The former Hillsboro High star also wants to continue playing on special teams. It’s assumed that the 6-5 junior could have played linebacker or defensive end at the Pac-12 level, and stood out.

NFL teams look for players who can be used on special teams. Lyerla, one of a handful of NFL-caliber UO third-year players (Marcus Mariota, De’Anthony Thomas, Jake Fisher, Ifo Ekpre-Olomu are others), says this about his NFL future:

“It’s just one of those things you can’t really decide or think about until the exact time comes. Every college player talks about playing in the NFL — the sooner the better — but there are more important things to get done. The season is one of them, and we still have the national championship on the line. And all of us have school. After the season, in January, I’ll be thinking about (the NFL) more.”

• Lyerla says he has thought about an Oregon matchup with an SEC team for the national championship. Alabama? Texas A&M? South Carolina? LSU?

The Ducks have been close to making the big game the past two seasons — after losing to Auburn in the January 2011 BCS finale.

“That’s the feeling around the program, because we fell short a little bit the past two years,” he says. “We really want to get there, especially against a big SEC team — two completely different types of teams playing against each other in the national championship would be so great. It’s got to be something to aim for. We definitely have the talent, we’ve just got to put it together.”

• The Ducks have been proclaimed favorites in the Pac-12, ahead of Stanford.

Sounds about right, wide receiver B.J. Kelley says.

“We feel like we’re going to be the best every year, and we’re going to work to be the best every year,” he says. “In my eyes, we’re going to be the team to beat again.”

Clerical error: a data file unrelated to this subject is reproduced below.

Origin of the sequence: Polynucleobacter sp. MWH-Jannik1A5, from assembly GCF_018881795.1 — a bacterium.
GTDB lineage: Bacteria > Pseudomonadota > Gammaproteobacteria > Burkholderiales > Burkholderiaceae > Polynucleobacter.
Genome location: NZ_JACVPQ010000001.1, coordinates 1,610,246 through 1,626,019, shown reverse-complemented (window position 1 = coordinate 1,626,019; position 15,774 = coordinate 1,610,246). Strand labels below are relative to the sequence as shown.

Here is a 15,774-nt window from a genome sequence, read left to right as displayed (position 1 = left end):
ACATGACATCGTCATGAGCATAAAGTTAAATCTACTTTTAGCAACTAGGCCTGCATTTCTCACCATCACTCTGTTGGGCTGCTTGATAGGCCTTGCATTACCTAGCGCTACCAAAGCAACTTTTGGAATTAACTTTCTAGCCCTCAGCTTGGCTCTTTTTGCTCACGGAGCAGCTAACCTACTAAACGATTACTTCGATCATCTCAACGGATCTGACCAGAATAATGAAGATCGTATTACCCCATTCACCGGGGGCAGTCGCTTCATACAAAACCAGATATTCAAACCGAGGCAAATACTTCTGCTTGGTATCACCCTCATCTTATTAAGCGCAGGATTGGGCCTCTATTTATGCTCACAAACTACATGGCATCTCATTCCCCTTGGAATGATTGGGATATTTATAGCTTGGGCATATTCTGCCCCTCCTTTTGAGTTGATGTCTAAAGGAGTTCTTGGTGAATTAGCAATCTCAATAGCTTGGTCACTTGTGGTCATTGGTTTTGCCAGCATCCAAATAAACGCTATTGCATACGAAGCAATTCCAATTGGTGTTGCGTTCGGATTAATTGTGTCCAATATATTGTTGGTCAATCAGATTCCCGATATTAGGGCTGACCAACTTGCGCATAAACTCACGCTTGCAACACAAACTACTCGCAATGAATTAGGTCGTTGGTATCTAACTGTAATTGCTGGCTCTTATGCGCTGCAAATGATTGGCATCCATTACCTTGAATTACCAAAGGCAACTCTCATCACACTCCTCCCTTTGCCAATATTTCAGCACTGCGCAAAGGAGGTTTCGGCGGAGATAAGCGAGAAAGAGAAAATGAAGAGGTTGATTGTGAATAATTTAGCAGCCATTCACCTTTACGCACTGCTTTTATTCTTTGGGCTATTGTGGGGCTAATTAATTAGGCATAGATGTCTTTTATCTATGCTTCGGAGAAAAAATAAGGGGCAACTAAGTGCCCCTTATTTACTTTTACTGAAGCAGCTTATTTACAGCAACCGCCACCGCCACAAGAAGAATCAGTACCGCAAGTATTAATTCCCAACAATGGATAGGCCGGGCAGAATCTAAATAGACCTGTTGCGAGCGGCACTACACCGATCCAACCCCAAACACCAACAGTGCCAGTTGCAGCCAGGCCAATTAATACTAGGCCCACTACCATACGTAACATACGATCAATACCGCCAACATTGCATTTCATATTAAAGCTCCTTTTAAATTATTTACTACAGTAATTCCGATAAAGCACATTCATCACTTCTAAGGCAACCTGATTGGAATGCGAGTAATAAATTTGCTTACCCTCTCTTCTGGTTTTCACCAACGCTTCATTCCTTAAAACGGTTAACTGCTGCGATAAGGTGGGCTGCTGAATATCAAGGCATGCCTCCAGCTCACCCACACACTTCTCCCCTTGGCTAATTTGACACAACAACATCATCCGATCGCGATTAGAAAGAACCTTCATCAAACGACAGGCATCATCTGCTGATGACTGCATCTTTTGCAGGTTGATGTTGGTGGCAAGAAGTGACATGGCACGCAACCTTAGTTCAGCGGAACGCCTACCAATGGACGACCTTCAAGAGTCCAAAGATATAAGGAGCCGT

Says Ekpre-Olomu: “I’m never expecting to lose a game. I’m always expecting us to go undefeated. We’re going to play every game like we’re supposed to be the team to beat. When the games come, we’ll be ready to play.”

• The Ducks’ recruiting scandal and case with the NCAA has been settled, with the football program receiving minor penalties, including three-year probation.

Linebacker Rodney Hardrick did not take notice.

“I can’t speak for everyone, but I didn’t know about anything,” he says. “I don’t worry about that stuff. We don’t know anything. We don’t talk about it as a group.”

What if there had been a bowl ban?

“We would have played the hand we were dealt,” Hardrick says. “We just stick together as a team.”

Says Mariota: “The coaches, they made sure that we didn’t worry about it.”

• It sounds as though first-year head coach Mark Helfrich will stick with the proven formula of winning — Chip Kelly’s.

“We’re going to talk the same, work the same, practice the same,” Helfrich says. “We’re going to tweak the margins; we have guys that grow up, get better. ...

“We’re different guys,” he adds, of himself and Kelly, “and we walk differently and talk differently and that’s fine. We’re going to tone what we have done from a program standpoint. We’re going to continue to be innovative, attack and get better in every facet of our program every year.”